The Mets got closer in the sixth, as Alonso walked to lead off the frame, and McNeil was hit on the leg to put the tying runs on base. Báez flew out to center, which got Alonso to third, and Smith drove him home on a sacrifice fly. With the two sacrifice flies, that gave the Mets 12 total on the year, which is less than any other team, and puts them on pace for only 18 on the year, which would be the fewest by any team since they started tracking the stat. Davis then hit a ball to right that carried and hit off the wall, which brought McNeil home all the way from first. With the chance to tie up the game, Conforto flew out to end the inning.

The Mets went down 1-2-3 in the seventh, which is not itself a noteworthy occurrence, if not for the fact that Luis Rojas was ejected for arguing on the strike three call to Nimmo to end the seventh inning. It was, very clearly, a strike, but it was perhaps an attempt by the team’s manager to spark some sort of fire in his club. In the next inning, Alonso hit a ball deep to left, but it died on the warning track and landed in Alfaro’s glove for the first out. McNeil and Báez were both retired to end the inning.

Seth Lugo, who remained in for the eighth after a perfect seventh, allowed Miami to score an insurance run, which would end up being critical in this loss. After Anderson recorded the first out of the inning, Brinson singled, and Alfaro doubled into the right-center field gap to give the Marlins a two-run lead and make the job even tough for the Mets in the ninth.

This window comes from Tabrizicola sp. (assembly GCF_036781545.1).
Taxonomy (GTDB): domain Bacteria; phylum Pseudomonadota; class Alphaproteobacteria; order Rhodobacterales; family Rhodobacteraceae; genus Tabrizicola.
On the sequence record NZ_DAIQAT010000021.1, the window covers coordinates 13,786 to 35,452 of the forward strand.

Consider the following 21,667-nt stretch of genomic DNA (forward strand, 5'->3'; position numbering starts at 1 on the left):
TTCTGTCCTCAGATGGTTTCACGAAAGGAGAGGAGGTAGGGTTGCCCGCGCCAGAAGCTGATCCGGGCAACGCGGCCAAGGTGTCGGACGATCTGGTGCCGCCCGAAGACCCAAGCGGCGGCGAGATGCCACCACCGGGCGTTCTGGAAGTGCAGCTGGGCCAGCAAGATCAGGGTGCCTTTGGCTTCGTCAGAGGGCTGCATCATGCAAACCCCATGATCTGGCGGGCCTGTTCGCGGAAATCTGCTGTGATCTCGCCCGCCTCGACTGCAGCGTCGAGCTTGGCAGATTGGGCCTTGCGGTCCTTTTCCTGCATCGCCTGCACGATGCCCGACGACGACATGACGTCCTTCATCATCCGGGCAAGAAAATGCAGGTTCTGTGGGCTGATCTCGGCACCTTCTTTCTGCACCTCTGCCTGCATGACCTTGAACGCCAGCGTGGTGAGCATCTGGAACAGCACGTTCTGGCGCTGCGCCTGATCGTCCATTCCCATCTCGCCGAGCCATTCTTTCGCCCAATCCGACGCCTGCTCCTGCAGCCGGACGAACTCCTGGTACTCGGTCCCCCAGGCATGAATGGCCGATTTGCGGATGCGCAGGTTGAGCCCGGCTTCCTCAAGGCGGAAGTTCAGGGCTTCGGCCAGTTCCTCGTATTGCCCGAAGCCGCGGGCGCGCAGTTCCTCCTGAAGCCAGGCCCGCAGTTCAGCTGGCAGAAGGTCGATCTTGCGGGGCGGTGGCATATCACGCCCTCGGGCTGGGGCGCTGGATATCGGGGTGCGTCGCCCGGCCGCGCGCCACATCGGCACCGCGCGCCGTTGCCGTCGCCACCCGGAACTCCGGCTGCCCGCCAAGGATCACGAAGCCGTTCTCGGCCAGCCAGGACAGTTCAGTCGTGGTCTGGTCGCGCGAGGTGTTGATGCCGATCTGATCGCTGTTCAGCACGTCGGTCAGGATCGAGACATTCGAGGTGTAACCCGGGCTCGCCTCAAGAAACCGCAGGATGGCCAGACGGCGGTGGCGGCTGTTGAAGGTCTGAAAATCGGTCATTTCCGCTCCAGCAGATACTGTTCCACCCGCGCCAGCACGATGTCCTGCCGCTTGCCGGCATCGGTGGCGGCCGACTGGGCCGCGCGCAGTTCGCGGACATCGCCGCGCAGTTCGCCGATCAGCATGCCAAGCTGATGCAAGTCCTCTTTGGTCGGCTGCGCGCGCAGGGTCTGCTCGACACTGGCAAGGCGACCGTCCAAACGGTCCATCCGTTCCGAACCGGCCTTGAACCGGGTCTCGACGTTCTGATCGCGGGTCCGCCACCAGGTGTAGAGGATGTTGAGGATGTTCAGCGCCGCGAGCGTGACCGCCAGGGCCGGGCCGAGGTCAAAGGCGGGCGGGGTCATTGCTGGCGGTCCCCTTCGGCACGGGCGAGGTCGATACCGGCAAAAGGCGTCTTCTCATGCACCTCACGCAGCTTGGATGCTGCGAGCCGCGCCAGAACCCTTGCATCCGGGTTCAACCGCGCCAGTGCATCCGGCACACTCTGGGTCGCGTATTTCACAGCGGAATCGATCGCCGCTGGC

Dylan Floro was in for the Marlins for his third straight game in a situation he was not used to, which gave the Mets a glimmer of hope as they tried to come back. Smith led off with a single, and Davis grounded into a fielder’s choice for the first out. Conforto hit a grounder to the right side, but it was scooped up by Anderson on a diving play to get Conforto at first for the second out. James McCann doubled Davis home, which shrunk Miami’s lead to one, but Brandon Drury was unable to tie the game and grounded out to complete the loss.

The Phillies earned a 5-4 win of their own against the Nationals, which means that the Mets’ lead in the division is down to 1.5 games, their lowest since May 26. New York has retained sole possession of first in the NL East since May 9, but with a series against the Phillies coming up this weekend, that is certainly in jeopardy.

The Mets, who have lost five of their last six, and five of seven overall to the Marlins in 2021, will desperately try to stop the ship from sinking as they face the Marlins on Wednesday night. Carlos Carrasco will make his second start for the Mets, and he will be opposed by Zach Thompson on the Miami side.

Box scores


*illar of the Game

Neither: Jonathan Villar was retired in his pinch hitting appearance, and Kevin Pillar did not play in this game.

Win Probability Added

What’s WPA?

Big Mets winner: Jeff McNeil, 12.7% WPA
Big Mets loser: Taijuan Walker, -18.5% WPA
Mets pitchers: -18.4% WPA
Mets hitters: -31.6% WPA
Teh aw3s0mest play: J.D. Davis run-scoring double in the sixth, 13.2% WPA
Teh sux0rest play: Alex Jackson second inning home run, 12.1% WPA

SB Nation GameThreads

Amazin’ Avenue
Fish Stripes